CIRP Annals - Manufacturing Technology | Year: 2014

We propose a novel in-process optical inspection method for micro-openings on a mirrored surface, such as mechanical functional gaps in micro-electro-mechanical systems (MEMS) and microchannels in microfluidics systems. The proposed method has not only highly sensitive detection characteristics based on dark field observations but also super-resolution observation characteristics based on the light scattering dependence of the edges of the micro-opening on the orientation of incident light under coherent imaging. Both theoretical and experimental analyses suggest that we can confirm the existence of proper micro-openings beyond the diffraction limit of imaging optics by shifting the relative phase of the counter-propagating incident beams. © 2014 CIRP.


Ohmura Y.,Precision Equipment Company | Ogata T.,Precision Equipment Company | Hirayama T.,Precision Equipment Company | Nishinaga H.,Precision Equipment Company | And 5 more authors.
Proceedings of SPIE - The International Society for Optical Engineering | Year: 2011

In order to realize further improvement of productivity of semiconductor manufacturing, higher throughput and better imaging performance are required for the exposure tool. Therefore, aberration control of the projection lens is becoming more and more important not only for cool status performance but also heating status. In this paper, we show the improvements of cool status lens aberration, including scalar wavefront performance and polarization aberration performance. We also discuss various techniques for controlling thermal aberrations including reduction of heat in the lens, simulation, compensating knob, and adjusting method with actual imaging performance data during heating and cooling. © 2011 SPIE.


Matsuyama T.,Precision Equipment Company | Kita N.,Precision Equipment Company | Mizuno Y.,Precision Equipment Company
Proceedings of SPIE - The International Society for Optical Engineering | Year: 2011

Source Mask Optimization1 (SMO) is one of the most important techniques available for extending ArF immersion lithography. However, imaging with a small k1 factor (∼0.3 or smaller) is very sensitive to errors in the imaging system, such as lens apodization, process control, mask error, etc. As a result, the real source shape must be re-adjusted to realize expected imaging performance as may be seen, for example, in an OPE curve. The intelligent illuminator can modify the pupilgram with high spatial and intensity resolution in the pupil. But the question is: How to adjust the pupilgram parameters properly to match target OPE? In this paper we present and describe a pupilgram adjusting method that can effectively control the various illuminator parameters. The method uses pupilgram modulation functions, which are similar to Zernike polynomials used in wavefront analysis, to describe the optimal pupilgram adjustment. The resulting modulation can then be realized by the intelligent illuminator. We demonstrate the effect of this method and the relation to minimum pupil resolution and gray scale levels that are needed for the intelligent illuminator to achieve its goals. In addition, a pupil analysis scheme, which is suitable for the applied pupilgram adjustment method, is proposed and validated. Using this method, SMO solutions will be more realistic and practically achievable for extending ArF immersion lithography. © 2011 SPIE.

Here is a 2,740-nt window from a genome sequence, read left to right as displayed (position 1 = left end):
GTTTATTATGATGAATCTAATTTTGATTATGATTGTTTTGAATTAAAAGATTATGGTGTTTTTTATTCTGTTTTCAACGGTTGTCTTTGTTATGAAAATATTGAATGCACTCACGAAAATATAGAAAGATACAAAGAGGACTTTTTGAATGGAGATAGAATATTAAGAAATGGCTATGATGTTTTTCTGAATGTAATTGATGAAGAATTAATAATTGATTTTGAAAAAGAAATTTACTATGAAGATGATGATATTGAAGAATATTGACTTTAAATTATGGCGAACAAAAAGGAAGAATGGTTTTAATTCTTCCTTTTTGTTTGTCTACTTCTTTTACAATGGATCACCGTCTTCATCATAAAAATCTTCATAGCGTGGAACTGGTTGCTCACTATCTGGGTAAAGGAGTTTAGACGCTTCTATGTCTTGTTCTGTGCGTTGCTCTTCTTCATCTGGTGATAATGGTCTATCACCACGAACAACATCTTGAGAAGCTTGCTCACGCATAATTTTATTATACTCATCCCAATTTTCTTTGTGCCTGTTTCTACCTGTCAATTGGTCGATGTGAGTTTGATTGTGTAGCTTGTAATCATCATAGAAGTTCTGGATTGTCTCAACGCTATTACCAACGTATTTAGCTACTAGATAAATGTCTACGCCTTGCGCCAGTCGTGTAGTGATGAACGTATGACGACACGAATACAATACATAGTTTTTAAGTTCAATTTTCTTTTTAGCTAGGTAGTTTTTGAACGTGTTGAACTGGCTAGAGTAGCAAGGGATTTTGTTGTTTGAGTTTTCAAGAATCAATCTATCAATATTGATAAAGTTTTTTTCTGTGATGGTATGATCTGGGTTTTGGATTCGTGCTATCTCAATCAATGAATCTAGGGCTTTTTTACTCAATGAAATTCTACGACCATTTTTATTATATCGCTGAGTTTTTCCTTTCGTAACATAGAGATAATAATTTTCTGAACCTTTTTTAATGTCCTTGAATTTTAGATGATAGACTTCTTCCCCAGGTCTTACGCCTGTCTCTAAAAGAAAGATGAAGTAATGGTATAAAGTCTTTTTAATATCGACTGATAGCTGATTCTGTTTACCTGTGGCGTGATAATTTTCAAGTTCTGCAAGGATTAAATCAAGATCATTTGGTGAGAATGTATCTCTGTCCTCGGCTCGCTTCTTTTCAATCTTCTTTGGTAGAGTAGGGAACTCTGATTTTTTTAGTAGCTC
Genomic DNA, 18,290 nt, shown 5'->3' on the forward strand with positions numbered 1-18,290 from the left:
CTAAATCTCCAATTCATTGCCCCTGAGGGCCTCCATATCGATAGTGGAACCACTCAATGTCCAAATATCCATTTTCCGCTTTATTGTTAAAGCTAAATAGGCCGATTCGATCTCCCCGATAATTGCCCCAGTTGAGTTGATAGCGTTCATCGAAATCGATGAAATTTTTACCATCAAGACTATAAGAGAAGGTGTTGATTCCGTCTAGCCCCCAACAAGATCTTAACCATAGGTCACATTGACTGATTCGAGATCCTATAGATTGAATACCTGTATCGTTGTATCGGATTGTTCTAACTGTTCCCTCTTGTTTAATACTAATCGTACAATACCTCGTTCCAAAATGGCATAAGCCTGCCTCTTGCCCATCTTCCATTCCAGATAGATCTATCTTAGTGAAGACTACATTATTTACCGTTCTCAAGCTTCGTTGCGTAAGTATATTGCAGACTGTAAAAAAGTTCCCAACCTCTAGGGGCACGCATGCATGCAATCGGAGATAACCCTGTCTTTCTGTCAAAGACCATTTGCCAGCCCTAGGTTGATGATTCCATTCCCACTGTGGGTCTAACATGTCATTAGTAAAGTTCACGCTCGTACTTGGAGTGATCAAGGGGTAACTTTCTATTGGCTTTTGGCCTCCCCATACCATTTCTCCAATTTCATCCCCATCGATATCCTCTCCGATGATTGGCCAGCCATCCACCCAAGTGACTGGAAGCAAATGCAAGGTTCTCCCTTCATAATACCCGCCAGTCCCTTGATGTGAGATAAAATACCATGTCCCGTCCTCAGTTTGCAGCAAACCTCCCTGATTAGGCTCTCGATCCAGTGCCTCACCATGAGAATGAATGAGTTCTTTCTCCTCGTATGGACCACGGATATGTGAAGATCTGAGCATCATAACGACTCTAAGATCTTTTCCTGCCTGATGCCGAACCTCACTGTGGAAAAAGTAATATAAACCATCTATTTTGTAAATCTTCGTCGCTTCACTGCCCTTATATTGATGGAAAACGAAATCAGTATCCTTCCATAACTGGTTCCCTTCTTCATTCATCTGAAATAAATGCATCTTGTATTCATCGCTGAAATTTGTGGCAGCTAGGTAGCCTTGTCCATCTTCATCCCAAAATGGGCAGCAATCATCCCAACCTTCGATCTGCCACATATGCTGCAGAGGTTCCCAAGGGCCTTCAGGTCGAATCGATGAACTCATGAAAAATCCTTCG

Suwa K.,Nikon Corporation | Yashiki S.,Nikon Corporation | Hirukawa S.,Precision Equipment Company | Noda T.,Nikon Corporation
Applied Optics | Year: 2014

By analyzing aerial images, we characterize the lowest order coma aberration measurements for the projection optics of a microlithography exposure apparatus based on scalar diffraction theory. Our developed method for measuring the coma aberration exploits the intensity difference between the sidelobe peaks appearing near the boundaries of the bright field ("negative") single-line or plural-line patterns. Our method further demonstrates linearity between the intensity difference of the sidelobe peaks and the amount of residual lowest order coma aberration. We analyze the coma aberration sensitivity formula and determine the duty ratio of the line-and-space pattern that realizes the highest aberration sensitivity. © 2014 Optical Society of America.


Suwa K.,Nikon Corporation | Yashiki S.,Nikon Corporation | Hirukawa S.,Precision Equipment Company
Japanese Journal of Applied Physics | Year: 2014

The focus wedge mark (FWM), a periodic array of wedge shaped marks, is a tool used to determine the best-focus position in photolithography. Here, we develop a one-dimensional physical model for the FWM and analyze the focus dependence of the wedge length under coherent imaging conditions. The amplification factor of the FWM, which describes the superiority of the FWM compared to measurements based on line and space marks, is determined by the geometrical magnification of the wedge. We show that around the exposure dose energy typically used in lithography the amplification factor is much higher than the geometrical magnification. Numerical lithography simulations confirm that the focus sensitivity of the FWM is much higher than that of a line and space pattern. © 2014 The Japan Society of Applied Physics.